New Jersey Governor Chris Christie vetoed the state’s same-sex marriage bill explaining that it should not be decided by a few, rather it should be brought before the people. Sixty-seven percent of New Jersey voters approve of Christie’s proposal for a referendum vote in November.
Quinnipiac University poll results:
“Voters support 67 - 28 percent Gov. Christie's proposal to let them decide the same-sex marriage issue by placing it on the ballot for a November referendum, the independent Quinnipiac (KWIN-uh-pe-ack) University poll finds.”
As always, polling results reflected the way the questions were presented. When asked, “Would you support or oppose a law that would allow same-sex couples to get married?” 57% said yes while 37% were opposed. However, when the question was phrased differently, support for gender-segregated marriage dropped to 47%. Thirty-four percent preferred civil unions instead, 13% opted for “no recognition” and 6% declined to answer.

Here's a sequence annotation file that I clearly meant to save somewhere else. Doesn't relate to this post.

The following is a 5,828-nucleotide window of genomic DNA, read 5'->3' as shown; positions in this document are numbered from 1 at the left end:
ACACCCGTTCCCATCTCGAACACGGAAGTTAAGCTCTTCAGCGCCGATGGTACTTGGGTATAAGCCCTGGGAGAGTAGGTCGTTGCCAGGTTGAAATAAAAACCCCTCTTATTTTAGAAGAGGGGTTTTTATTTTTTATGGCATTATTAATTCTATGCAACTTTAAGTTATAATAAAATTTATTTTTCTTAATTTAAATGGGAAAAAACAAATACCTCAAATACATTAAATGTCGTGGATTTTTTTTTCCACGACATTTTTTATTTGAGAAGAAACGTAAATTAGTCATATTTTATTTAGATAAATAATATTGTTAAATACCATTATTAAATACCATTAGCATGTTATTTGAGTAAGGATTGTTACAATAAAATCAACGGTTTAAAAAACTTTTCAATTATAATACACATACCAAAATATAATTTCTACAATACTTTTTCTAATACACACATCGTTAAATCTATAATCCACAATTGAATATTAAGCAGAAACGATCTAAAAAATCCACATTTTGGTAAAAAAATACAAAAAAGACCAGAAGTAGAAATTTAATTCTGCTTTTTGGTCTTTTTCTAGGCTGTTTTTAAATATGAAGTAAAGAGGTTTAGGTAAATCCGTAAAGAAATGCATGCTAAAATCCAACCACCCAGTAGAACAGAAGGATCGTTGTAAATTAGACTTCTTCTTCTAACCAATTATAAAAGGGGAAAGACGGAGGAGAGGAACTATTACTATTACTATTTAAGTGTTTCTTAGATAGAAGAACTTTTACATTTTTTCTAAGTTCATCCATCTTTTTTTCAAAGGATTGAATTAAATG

Polls are also interpreted differently by different news sources. For example, Bloomberg highlighted the large support for gay marriage with their headline: "Gay-Marriage Support in New Jersey Reaches High After Christie's Bill Veto."
“Registered voters favor gay marriage 57 percent to 37 percent, according to the survey released today. They also approve, 67 percent to 28 percent, Christie’s proposal to put the matter on the November ballot, a plan rejected by Senate President Steve Sweeney and Assembly Speaker Sheila Oliver, leaders in the Democratic-controlled Legislature.”
This begs the question, if 57% of New Jersey voters really do favor gay marriage, why would Democrat leaders want to avoid a referendum vote?
Because in 31 referendum votes, 31 states have rejected segregating genders in marriage?
Because, as the Quinnipiac poll itself demonstrated, voters want to support people with same-sex attraction, but are divided on the best way to handle the marriage issue? How can they promote diversity and be pro-gender while supporting gender-segregated couples?
"The numbers are all over the lot. Voter support for same-sex marriage goes up every time we ask, but about half of them think Christie was right to veto it. By better than 2-1, they like the governor's proposal for a referendum."
As Governor Chris Christie phrased it: "I continue to encourage the Legislature to trust the people of New Jersey and seek their input by allowing our citizens to vote on a question that represents a profoundly significant societal change. This is the only path to amend our State Constitution and the best way to resolve the issue of same-sex marriage in our state."